COVID-19 stops 2020 cross country season, can’t stop BYU runners

The NCAA officially postponed the upcoming fall cross country season in August, causing disappointment for a BYU team coming off a historic 2019 season that brought the Cougars their first national championship in program history.

Even with the pause in competition, BYU head coach Ed Eyestone isn’t going to let the disappointment keep his athletes off the track.

“We’re still running every day,” said Eyestone. “They haven’t really cut their mileage down at all. We still meet every day. I need to keep the guys fired up and keep their eye on the prize.”

More than 50 percent of competing schools decided against playing this fall, which was the threshold at which the NCAA decided to cancel the national championship in November. The season was tentatively pushed to the spring, but nothing is guaranteed.

The BYU cross country coaches and athletes met together on Sept. 3 to discuss plans and goals moving forward. Coach Eyestone spoke with his athletes about focusing on what is certain, instead of all of the uncertainty that has filled 2020.

“What we’re certain of is that we have very talented athletes and we are the defending national champions,” Eyestone said. “As we focus on that certainty, it’s really not that difficult for my athletes to maintain motivation.”

The BYU cross country teams in 2019 with their men’s national championship trophy and women’s national runner-up trophy. The Cougars are using their championship defense as motivation to stay focused and prepared for next season, whenever it may be. (BYU Photo)

Because of the global pandemic, the NCAA is allowing senior athletes another year of eligibility in their respective sports. However, with graduation plans and future careers ahead of them, many seniors are choosing to bypass this option and move on from their collegiate sport. One of the team’s captains, Jacob Heslington, has decided to finish his BYU career, while other seniors’ decisions are still on the table.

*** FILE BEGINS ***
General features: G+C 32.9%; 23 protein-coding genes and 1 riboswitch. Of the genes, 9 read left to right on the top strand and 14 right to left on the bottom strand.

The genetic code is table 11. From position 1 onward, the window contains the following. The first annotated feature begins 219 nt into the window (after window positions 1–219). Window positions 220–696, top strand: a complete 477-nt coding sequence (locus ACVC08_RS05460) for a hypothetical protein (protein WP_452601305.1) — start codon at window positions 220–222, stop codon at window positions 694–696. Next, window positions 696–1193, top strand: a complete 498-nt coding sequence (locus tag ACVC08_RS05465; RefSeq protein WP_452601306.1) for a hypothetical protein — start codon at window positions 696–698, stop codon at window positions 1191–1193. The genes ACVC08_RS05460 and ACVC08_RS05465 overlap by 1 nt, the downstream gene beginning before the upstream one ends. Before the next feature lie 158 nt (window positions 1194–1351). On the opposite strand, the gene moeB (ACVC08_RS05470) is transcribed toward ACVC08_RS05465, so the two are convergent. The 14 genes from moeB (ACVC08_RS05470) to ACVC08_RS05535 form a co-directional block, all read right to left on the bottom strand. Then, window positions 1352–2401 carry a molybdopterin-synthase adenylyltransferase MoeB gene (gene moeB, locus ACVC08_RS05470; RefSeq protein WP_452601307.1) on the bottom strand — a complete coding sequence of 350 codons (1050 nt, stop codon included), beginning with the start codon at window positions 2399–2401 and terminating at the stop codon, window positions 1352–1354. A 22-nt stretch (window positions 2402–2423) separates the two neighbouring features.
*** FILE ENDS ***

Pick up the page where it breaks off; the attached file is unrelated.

“We’ll make that decision according to what is best for the student athlete,” Eyestone said. “It will be a case-by-case basis.”

This uncertainty has not lowered the team’s expectations for the future by any means. When asked about the upcoming season, Eyestone responded positively and mentioned Conner Mantz and Casey Clinger as runners to look out for in 2021.

“I think we’re actually a better team this year than we were last year,” Eyestone said. “We’re a little deeper and a little stronger.”

In the meantime, BYU athletes will continue to focus on what they can control by training as usual. They are following their regular schedules of two runs a day, strength training and daily contact with their coaches.

“We’ll just have to wait and see,” Eyestone said. “Hopefully we’re able to have some incarnation of the cross country season in the springtime. If that’s the case, then our guys will be ready to run.”

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